I hate Verizon so much that when the neighborhood recently got wired for FIOS, I actually kept my more-expensive Comcast! They keep sending reps to my house because I'm the only one on the block who hasn't signed up. Another one showed up yesterday, and we had a chat from my bedroom window about how Verizon handed over customer info to the NSA without warrants, and also about this. So today I read this, and I just have to laugh. Because it there's anything that's bound to make a successful tech site, it's forbidding the writers to talk about the hottest topic in tech: government surveillance!
Verizon is getting into the news business. What could go wrong?
The most-valuable, second-richest telecommunications company in the world is bankrolling a technology news site called SugarString.com. The publication, which is now hiring its first full-time editors and reporters, is meant to rival major tech websites like Wired and the Verge while bringing in a potentially giant mainstream audience to beat those competitors at their own game.
There's just one catch: In exchange for the major corporate backing, tech reporters at SugarString are expressly forbidden from writing about American spying or net neutrality around the world, two of the biggest issues in tech and politics today.
Unsurprisingly, Verizon is deeply tangled up in both controversies.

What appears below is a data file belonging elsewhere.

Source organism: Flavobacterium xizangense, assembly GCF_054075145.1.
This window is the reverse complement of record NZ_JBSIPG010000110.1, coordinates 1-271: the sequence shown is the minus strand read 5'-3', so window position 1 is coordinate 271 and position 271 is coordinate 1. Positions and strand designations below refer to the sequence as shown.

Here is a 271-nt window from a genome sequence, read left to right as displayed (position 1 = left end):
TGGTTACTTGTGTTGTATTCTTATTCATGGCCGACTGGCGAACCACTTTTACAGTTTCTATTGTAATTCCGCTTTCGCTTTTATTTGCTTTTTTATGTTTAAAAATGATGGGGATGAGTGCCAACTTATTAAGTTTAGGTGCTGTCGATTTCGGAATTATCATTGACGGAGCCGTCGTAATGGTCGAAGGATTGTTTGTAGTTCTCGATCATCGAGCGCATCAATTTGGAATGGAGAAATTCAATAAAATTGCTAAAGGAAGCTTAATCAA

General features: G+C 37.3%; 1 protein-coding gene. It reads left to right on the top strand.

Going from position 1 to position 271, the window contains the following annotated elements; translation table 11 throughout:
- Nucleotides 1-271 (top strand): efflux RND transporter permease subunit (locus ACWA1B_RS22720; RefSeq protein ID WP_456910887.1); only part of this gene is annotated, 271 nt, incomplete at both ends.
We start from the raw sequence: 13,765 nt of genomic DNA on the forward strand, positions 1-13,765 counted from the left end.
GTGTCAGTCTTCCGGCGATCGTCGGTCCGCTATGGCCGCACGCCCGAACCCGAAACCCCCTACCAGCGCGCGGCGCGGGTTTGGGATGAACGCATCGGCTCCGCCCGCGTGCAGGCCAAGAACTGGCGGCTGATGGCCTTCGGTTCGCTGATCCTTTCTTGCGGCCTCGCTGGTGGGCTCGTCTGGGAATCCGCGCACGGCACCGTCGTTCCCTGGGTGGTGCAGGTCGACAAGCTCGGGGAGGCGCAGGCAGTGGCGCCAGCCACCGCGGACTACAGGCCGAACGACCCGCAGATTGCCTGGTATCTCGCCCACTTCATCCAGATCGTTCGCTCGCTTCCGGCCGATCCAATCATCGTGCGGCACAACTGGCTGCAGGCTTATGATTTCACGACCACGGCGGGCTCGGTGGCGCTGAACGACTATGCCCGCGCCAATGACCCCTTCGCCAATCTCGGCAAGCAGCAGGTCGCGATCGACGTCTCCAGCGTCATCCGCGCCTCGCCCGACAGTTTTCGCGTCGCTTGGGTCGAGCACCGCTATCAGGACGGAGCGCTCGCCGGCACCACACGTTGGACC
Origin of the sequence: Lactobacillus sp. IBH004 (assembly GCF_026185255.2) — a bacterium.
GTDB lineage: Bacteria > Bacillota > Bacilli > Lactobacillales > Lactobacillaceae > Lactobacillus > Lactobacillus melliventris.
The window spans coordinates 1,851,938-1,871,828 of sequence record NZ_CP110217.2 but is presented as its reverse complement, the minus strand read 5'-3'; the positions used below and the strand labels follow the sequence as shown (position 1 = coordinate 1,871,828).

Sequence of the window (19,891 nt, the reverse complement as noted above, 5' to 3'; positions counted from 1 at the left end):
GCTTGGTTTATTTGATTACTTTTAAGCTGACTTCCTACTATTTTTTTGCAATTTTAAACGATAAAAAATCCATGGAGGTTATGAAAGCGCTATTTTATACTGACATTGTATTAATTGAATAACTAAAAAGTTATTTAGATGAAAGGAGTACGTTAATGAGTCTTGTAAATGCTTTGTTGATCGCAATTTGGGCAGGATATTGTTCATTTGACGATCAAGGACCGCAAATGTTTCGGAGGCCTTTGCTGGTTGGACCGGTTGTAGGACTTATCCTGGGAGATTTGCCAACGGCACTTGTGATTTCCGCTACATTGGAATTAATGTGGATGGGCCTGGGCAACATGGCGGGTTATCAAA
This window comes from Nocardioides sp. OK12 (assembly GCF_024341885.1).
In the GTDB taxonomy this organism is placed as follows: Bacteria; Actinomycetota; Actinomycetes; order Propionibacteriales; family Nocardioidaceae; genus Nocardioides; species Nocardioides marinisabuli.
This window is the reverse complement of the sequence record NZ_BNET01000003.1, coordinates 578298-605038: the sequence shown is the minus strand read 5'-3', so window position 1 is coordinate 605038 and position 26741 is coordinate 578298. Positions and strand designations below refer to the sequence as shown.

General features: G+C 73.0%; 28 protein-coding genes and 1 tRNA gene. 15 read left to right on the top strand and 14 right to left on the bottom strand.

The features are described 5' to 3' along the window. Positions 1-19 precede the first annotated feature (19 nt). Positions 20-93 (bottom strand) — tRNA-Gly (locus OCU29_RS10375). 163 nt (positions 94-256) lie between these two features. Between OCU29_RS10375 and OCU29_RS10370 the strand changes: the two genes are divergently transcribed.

The first revelation from Edward Snowden's leaks showed that Verizon gave the National Security Agency (NSA) all of its customers' phone records. Later leaks showed that virtually every other major phone and credit card company in America was doing the same thing.
Verizon has been snarled in U.S. government surveillance for years. After the Sept. 11, 2001, terrorist attacks, USA Today reported, Verizon gave the NSA landline phone records without customer consent or a warrant. Just this week, it was revealed that Verizon is tracking all of its wireless customers movement throughout the Web.
Verizon has also led the charge to kill net neutrality\u2014the principle that Internet service providers, like Verizon, should treat all Internet traffic equally\u2014earning its place as the most vocal, aggressive, and well-funded opponent the so-called open Internet movement faces.
Curiously, Verizon's self-censorship applies only to surveillance conducted by the United States. SugarString reporters are allowed to write, and have already written about, spying in other countries. Chinese surveillance, for instance, is fair game, as made evident in this article about anonymizing hardware, which mentions Chinese dissidents who risk their lives against state surveillance.
News of Verizon's publishing venture and its strict rules first came to light to multiple reporters through recruiting emails sent last week by author and reporter Cole Stryker, who is now the editor-in-chief of SugarString. (Stryker has also previously contributed to the Daily Dot.) I was one of the reporters who received that email. The premise and rules behind the site were explained to me in a series of messages throughout the day. I declined the job offer.
Other reporters, who asked not to be named, have confirmed that they have received the same recruiting pitch with the same rules: No articles about surveillance or net neutrality.